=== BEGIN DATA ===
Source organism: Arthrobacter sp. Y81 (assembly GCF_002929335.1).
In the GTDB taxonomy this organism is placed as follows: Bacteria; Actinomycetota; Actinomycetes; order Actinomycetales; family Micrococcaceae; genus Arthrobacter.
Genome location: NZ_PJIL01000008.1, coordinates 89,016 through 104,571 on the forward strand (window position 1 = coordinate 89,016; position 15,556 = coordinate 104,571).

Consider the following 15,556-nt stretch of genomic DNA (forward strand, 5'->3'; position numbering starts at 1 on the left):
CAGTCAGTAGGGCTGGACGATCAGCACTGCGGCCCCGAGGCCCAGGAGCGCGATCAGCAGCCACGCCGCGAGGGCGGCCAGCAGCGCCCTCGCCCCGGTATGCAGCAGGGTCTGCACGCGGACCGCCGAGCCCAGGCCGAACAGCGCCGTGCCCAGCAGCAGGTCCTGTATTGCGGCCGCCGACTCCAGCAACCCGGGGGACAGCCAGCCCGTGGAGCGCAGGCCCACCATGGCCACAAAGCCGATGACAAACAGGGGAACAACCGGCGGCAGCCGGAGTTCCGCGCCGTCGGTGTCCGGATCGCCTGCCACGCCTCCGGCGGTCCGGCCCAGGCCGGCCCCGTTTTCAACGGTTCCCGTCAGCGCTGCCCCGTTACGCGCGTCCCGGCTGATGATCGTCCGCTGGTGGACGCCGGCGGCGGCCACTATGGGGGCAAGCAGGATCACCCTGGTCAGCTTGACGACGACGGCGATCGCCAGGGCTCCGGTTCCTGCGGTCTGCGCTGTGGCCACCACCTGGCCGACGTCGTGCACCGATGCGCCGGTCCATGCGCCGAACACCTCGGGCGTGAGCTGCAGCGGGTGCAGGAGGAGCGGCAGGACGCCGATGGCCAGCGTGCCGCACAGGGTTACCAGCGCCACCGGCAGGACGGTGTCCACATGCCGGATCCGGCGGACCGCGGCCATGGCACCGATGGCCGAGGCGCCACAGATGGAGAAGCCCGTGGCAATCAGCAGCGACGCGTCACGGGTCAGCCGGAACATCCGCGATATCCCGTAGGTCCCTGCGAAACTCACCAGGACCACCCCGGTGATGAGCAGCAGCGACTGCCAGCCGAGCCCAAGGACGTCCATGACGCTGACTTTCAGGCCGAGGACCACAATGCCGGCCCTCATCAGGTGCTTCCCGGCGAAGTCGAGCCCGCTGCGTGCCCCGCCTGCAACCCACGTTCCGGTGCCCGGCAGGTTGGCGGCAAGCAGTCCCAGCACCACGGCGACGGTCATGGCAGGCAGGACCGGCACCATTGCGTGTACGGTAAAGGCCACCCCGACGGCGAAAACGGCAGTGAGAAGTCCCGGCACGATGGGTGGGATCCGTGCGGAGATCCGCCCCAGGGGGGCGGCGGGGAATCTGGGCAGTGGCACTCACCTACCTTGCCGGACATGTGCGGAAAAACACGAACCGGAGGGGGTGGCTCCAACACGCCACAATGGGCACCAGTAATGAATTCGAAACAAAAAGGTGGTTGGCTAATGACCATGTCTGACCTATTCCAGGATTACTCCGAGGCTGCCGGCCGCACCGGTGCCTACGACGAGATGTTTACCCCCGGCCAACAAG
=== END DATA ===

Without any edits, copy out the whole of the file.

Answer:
Source organism: Arthrobacter sp. Y81 (assembly GCF_002929335.1).
In the GTDB taxonomy this organism is placed as follows: Bacteria; Actinomycetota; Actinomycetes; order Actinomycetales; family Micrococcaceae; genus Arthrobacter.
Genome location: NZ_PJIL01000008.1, coordinates 89,016 through 104,571 on the forward strand (window position 1 = coordinate 89,016; position 15,556 = coordinate 104,571).

Consider the following 15,556-nt stretch of genomic DNA (forward strand, 5'->3'; position numbering starts at 1 on the left):
CAGTCAGTAGGGCTGGACGATCAGCACTGCGGCCCCGAGGCCCAGGAGCGCGATCAGCAGCCACGCCGCGAGGGCGGCCAGCAGCGCCCTCGCCCCGGTATGCAGCAGGGTCTGCACGCGGACCGCCGAGCCCAGGCCGAACAGCGCCGTGCCCAGCAGCAGGTCCTGTATTGCGGCCGCCGACTCCAGCAACCCGGGGGACAGCCAGCCCGTGGAGCGCAGGCCCACCATGGCCACAAAGCCGATGACAAACAGGGGAACAACCGGCGGCAGCCGGAGTTCCGCGCCGTCGGTGTCCGGATCGCCTGCCACGCCTCCGGCGGTCCGGCCCAGGCCGGCCCCGTTTTCAACGGTTCCCGTCAGCGCTGCCCCGTTACGCGCGTCCCGGCTGATGATCGTCCGCTGGTGGACGCCGGCGGCGGCCACTATGGGGGCAAGCAGGATCACCCTGGTCAGCTTGACGACGACGGCGATCGCCAGGGCTCCGGTTCCTGCGGTCTGCGCTGTGGCCACCACCTGGCCGACGTCGTGCACCGATGCGCCGGTCCATGCGCCGAACACCTCGGGCGTGAGCTGCAGCGGGTGCAGGAGGAGCGGCAGGACGCCGATGGCCAGCGTGCCGCACAGGGTTACCAGCGCCACCGGCAGGACGGTGTCCACATGCCGGATCCGGCGGACCGCGGCCATGGCACCGATGGCCGAGGCGCCACAGATGGAGAAGCCCGTGGCAATCAGCAGCGACGCGTCACGGGTCAGCCGGAACATCCGCGATATCCCGTAGGTCCCTGCGAAACTCACCAGGACCACCCCGGTGATGAGCAGCAGCGACTGCCAGCCGAGCCCAAGGACGTCCATGACGCTGACTTTCAGGCCGAGGACCACAATGCCGGCCCTCATCAGGTGCTTCCCGGCGAAGTCGAGCCCGCTGCGTGCCCCGCCTGCAACCCACGTTCCGGTGCCCGGCAGGTTGGCGGCAAGCAGTCCCAGCACCACGGCGACGGTCATGGCAGGCAGGACCGGCACCATTGCGTGTACGGTAAAGGCCACCCCGACGGCGAAAACGGCAGTGAGAAGTCCCGGCACGATGGGTGGGATCCGTGCGGAGATCCGCCCCAGGGGGGCGGCGGGGAATCTGGGCAGTGGCACTCACCTACCTTGCCGGACATGTGCGGAAAAACACGAACCGGAGGGGGTGGCTCCAACACGCCACAATGGGCACCAGTAATGAATTCGAAACAAAAAGGTGGTTGGCTAATGACCATGTCTGACCTATTCCAGGATTACTCCGAGGCTGCCGGCCGCACCGGTGCCTACGACGAGATGTTTACCCCCGGCCAACAAG